Ryan Gerhardt: You touched on this a little bit in kind of the setup there. Thinking about motivations, thinking about what’s going to be around this thing that I post? What else might they be interacting with? While the idea behind segmented messaging is relatively straightforward, it is much easier said than done. I’d say that the approach for segmented messaging is really only going to make sense if it’s clear to you, not only who your audiences are, but what are their biggest motivations? What are their biggest barriers and challenges to engagement with you? Is there any conflict across your various audience groups, right? If you have three or four different groups of really important audiences, they might not all have the same motivations and barriers. And so sometimes, you know, that’s really when segmentation comes into play. Kind of supporting all of this, you really do need to have access to quite a large amount of data and research to support your decisions, and to make sure that there is some sort of evidence to back up why you think this is a motivation or why this audience is engaging in this way.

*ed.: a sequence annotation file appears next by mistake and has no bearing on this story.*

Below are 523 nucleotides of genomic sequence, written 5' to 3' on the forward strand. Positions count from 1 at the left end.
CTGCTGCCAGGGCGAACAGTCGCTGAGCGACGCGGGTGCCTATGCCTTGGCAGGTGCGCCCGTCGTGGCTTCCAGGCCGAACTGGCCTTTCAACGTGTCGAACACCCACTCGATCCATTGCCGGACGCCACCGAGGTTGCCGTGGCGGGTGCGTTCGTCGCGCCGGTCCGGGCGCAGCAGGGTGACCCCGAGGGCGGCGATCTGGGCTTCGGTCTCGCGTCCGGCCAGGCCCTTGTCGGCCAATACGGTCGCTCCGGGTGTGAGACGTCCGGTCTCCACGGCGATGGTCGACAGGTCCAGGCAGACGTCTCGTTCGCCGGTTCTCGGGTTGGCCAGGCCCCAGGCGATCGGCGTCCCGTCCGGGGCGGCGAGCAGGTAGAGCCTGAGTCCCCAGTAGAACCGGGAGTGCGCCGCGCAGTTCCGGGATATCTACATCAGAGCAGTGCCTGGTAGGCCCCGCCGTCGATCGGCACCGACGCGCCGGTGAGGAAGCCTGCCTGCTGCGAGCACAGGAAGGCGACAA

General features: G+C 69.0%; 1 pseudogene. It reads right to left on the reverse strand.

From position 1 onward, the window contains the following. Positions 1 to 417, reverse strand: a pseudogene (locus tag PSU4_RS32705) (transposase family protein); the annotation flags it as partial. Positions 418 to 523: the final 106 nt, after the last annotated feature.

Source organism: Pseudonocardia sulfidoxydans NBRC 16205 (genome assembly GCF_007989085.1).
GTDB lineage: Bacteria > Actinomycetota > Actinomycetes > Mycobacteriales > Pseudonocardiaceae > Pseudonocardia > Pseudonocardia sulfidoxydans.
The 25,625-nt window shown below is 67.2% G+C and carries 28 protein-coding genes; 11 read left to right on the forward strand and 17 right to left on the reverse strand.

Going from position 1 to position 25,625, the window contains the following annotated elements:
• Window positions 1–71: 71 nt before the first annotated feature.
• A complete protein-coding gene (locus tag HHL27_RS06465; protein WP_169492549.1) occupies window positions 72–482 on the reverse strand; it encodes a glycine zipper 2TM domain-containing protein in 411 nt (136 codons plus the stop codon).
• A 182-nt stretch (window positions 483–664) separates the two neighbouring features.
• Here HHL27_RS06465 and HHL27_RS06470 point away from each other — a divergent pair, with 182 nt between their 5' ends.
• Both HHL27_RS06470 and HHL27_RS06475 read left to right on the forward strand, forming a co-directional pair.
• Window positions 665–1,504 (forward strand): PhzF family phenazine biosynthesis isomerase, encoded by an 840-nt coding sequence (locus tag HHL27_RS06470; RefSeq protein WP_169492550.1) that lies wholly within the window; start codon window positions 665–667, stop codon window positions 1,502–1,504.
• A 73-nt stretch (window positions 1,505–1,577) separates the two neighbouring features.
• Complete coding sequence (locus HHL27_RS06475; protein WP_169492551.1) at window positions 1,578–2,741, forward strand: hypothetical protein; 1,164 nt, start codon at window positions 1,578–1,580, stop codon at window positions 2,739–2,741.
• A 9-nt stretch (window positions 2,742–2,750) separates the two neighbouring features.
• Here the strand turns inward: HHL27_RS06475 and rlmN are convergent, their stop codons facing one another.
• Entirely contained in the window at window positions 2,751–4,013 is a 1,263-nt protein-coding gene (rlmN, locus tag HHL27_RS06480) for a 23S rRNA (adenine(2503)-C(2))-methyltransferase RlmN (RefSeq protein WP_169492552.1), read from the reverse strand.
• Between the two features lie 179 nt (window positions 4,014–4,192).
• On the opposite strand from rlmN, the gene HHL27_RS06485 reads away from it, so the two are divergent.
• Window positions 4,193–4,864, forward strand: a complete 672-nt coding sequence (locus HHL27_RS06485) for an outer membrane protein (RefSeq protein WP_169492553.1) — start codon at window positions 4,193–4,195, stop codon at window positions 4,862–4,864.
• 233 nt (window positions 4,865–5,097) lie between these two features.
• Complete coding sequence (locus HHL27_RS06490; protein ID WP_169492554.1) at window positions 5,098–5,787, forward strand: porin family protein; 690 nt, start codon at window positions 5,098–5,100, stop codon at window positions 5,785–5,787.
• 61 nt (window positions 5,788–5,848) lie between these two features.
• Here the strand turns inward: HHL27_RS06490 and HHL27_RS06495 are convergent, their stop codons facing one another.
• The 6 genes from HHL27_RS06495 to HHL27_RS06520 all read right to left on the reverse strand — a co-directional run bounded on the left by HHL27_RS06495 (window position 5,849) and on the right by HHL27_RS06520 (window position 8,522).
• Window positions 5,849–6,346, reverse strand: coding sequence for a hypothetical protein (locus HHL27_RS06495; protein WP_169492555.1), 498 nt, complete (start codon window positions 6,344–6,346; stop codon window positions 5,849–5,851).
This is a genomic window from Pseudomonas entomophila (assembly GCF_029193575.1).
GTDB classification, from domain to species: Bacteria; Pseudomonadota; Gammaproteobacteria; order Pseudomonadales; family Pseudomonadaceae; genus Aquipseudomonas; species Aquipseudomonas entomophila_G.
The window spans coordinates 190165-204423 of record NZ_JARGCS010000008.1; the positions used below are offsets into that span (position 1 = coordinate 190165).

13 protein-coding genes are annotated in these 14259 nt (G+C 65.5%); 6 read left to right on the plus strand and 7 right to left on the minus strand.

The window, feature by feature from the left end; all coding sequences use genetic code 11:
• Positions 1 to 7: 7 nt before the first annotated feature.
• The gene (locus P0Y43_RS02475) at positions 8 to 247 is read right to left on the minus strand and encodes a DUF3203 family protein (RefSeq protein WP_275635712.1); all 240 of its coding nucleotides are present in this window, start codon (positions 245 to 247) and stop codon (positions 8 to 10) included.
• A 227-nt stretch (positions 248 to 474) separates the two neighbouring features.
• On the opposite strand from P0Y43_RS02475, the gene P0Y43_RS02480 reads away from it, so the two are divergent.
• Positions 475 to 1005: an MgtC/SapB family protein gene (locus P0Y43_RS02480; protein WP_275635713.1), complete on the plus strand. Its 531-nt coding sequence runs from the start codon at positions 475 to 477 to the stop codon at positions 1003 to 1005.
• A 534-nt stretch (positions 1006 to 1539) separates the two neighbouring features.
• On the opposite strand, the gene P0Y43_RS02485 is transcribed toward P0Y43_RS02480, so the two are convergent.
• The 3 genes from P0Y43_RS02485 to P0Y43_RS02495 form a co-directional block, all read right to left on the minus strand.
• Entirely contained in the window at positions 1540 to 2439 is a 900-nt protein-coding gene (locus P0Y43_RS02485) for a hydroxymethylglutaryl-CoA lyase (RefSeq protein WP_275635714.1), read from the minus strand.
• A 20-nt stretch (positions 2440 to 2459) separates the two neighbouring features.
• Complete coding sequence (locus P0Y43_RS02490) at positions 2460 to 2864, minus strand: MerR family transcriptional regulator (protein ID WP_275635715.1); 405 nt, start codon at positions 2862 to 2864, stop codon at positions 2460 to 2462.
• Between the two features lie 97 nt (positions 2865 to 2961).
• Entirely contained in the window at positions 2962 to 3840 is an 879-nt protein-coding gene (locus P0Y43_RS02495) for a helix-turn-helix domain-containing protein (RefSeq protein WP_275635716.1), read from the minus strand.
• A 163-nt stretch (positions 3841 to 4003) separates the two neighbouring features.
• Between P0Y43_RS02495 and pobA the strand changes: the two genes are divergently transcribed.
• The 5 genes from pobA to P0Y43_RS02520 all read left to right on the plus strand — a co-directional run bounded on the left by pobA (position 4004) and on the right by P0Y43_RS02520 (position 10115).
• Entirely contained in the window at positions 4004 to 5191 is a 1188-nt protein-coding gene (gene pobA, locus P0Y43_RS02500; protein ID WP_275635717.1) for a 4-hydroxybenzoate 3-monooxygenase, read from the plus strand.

Ryan Gerhardt: And the other piece is, if maybe you have all these things to start, you still might not need segmented messaging unless you want to track some sort of specific action kind of on the backend, right? If it’s not important for you to measure what is going to be taken in terms of their actions, in terms of their engagement, you don’t really need to be able to segment and message and figure out, here’s how we’re getting a sort of feedback on message A, here’s the feedback we’re getting on message B. You know, that just kind of becomes excess data they don’t really need. Because of this and other reasons, more general or broad messaging can typically be the best place to start for many organizations. And it’s often most helpful when you’re communicating about the organization at a high level when you’re trying to create connection between your different programs or initiatives, which is more often going to be the challenge that nonprofits are facing when you have many different programs that you need to kind of weave together and create that artificial connection in some places. And certainly when you have organizational or staff limitations in terms of time, resources, and again, this is another big challenge when it comes to nonprofit communications and marketing departments. So segmented messaging is great, but it really does take a lot of, again, research, time, resources in order to do it right and to do it effectively enough that it’s worthwhile.